Turner’s viewpoint is the Cornish bank of the meandering River Tamar, looking south across medieval Newbridge, with Gunnislake on the right, Chimney Rock on the Devon side on the left, and Calstock Church on the skyline at the centre. The composition relates closely to the middle distance of Turner’s large, vertical painting Crossing the Brook, exhibited in 1815 (Tate N00497).1 As Diana Cook and Dorothy Kirk have shown, the prominent building on the right and the smaller one beyond the right-hand pier of the bridge were granaries, the larger being known as the ‘Caledonia’.2 Beyond them, on the hillside south of Gunnislake, are waterwheels associated with the Gunnislake East Mine, comprising Gullet’s Shaft, Red Whim Shaft and Footway Shaft.3 The sketch is inverted relative to the sketchbook’s foliation.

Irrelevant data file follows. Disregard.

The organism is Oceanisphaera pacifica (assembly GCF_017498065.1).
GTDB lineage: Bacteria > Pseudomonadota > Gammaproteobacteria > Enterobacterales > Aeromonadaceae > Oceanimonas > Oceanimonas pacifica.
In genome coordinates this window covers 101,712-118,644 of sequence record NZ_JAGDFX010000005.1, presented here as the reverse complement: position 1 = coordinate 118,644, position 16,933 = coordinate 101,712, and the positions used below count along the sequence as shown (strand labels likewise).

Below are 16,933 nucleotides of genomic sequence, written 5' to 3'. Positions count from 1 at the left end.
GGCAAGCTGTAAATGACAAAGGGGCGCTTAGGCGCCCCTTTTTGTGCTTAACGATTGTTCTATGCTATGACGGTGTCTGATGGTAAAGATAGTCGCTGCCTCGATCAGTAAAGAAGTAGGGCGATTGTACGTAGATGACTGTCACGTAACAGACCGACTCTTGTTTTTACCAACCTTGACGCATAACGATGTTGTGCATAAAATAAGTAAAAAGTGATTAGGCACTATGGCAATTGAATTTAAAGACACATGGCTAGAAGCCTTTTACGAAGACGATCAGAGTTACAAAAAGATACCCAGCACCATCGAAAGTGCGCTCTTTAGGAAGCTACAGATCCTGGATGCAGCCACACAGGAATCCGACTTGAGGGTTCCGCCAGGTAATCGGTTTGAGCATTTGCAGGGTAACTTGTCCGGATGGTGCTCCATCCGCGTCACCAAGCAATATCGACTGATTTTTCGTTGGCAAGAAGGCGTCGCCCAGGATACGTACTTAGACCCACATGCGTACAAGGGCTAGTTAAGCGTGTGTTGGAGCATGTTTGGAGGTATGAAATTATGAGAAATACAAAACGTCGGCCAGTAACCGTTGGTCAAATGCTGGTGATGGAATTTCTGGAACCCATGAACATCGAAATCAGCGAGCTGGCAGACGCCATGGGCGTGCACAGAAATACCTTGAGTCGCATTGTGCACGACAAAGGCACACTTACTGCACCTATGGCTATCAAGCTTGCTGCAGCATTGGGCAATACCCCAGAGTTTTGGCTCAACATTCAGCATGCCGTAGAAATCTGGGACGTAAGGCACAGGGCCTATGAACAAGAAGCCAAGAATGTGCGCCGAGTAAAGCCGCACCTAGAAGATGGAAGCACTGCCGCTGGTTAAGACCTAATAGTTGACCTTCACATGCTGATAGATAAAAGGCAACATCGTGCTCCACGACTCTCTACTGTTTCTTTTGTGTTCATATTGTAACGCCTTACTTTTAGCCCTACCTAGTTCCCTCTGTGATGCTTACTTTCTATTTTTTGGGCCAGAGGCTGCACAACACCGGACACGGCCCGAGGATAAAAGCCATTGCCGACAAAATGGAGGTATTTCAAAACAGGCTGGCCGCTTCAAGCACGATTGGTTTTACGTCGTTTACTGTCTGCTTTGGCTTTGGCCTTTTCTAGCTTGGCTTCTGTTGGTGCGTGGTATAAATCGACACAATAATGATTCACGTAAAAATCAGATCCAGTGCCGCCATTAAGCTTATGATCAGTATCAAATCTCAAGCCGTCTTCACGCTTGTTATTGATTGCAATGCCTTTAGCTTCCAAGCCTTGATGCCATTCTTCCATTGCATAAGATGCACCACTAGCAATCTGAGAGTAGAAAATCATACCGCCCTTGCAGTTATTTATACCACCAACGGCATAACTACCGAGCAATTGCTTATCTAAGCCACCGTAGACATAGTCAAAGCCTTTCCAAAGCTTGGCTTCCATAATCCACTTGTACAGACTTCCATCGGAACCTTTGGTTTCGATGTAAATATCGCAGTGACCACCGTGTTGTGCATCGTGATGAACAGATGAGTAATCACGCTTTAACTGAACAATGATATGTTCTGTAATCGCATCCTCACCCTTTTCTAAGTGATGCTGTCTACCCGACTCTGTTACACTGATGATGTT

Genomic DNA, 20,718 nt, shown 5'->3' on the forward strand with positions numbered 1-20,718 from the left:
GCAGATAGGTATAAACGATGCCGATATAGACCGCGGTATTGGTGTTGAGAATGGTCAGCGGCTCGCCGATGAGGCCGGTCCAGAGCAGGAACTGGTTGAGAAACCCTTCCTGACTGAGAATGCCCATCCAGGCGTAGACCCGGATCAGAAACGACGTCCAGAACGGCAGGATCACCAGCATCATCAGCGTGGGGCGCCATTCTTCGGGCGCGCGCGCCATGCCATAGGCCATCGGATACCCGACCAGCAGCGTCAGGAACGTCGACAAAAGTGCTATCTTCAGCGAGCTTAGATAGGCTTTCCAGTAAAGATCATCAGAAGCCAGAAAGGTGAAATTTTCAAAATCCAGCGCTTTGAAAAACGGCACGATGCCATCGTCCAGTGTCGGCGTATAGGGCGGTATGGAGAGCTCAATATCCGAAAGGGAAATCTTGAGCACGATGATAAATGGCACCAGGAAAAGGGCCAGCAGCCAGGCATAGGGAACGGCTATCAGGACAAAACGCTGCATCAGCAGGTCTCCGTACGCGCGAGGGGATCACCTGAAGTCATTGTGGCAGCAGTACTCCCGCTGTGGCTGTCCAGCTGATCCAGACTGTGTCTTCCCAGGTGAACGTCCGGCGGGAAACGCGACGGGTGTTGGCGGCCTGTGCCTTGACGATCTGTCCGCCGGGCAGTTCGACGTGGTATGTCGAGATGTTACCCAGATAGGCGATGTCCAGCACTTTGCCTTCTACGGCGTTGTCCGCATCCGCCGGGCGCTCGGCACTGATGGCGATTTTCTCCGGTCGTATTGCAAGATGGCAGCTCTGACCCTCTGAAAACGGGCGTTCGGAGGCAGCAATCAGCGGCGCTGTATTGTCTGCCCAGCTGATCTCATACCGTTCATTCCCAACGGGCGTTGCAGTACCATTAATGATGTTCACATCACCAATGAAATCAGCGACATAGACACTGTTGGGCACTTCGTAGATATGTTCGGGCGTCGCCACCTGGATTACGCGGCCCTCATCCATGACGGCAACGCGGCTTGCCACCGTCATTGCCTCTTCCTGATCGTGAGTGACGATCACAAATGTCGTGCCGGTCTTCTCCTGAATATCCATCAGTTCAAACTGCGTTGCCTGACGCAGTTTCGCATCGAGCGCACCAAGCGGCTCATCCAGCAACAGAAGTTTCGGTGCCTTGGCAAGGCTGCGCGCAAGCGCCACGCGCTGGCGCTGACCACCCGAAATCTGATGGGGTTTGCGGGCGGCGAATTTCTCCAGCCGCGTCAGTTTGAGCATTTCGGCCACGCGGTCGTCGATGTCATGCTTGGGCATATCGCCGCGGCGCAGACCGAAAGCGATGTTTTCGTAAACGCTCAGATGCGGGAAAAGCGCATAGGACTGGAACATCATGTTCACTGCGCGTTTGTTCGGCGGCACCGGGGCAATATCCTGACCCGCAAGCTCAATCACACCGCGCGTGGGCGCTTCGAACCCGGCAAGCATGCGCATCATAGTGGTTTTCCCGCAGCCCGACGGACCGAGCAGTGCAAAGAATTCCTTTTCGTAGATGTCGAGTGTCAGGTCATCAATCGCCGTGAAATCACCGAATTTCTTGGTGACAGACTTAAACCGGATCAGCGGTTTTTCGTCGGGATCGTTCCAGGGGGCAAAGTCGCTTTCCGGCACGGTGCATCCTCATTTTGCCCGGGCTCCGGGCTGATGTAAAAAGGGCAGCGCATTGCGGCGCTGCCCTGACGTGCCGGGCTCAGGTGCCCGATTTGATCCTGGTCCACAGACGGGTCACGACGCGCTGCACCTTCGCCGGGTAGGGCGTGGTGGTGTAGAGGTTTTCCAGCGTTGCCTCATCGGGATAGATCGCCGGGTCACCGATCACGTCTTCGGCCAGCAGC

There is a less detailed view, from between trees a little higher up and further away, on folio 49 verso (D10271; CXXXVII 46a). Although the present sketch is quite precise, the granary building and setting are accurately shown in greater detail in the painting,4 suggesting that Turner may have worked from a further sketch, not now identified. The painting combines the aspects recorded here, on folio 49 verso with its wooded foreground, and on folio 51 recto opposite (D10274; CXXXVII 48) with its hills receding towards the horizon ‘above’ and beyond Calstock.
There are views of the ‘Caledonia’ granary and Newbridge from the east on folios 47 verso and 48 verso (D10267, D10269; CXXXVII 44a, 45a). The sketchbook contains numerous views in and around the Tamar and Tavy valleys between folios 46 verso (D10265; CXXXVII 43a) and 58 verso (D10289; CXXXVII 55a), probably made in the summer of 1813 in conjunction with those in the smaller Devon Rivers, No.1 sketchbook (Tate; Turner Bequest CXXXII). The latter is covered in the section of the present catalogue specifically devoted to Turner’s 1813 visit to Devon, where further information on Turner’s work in the locality will be found.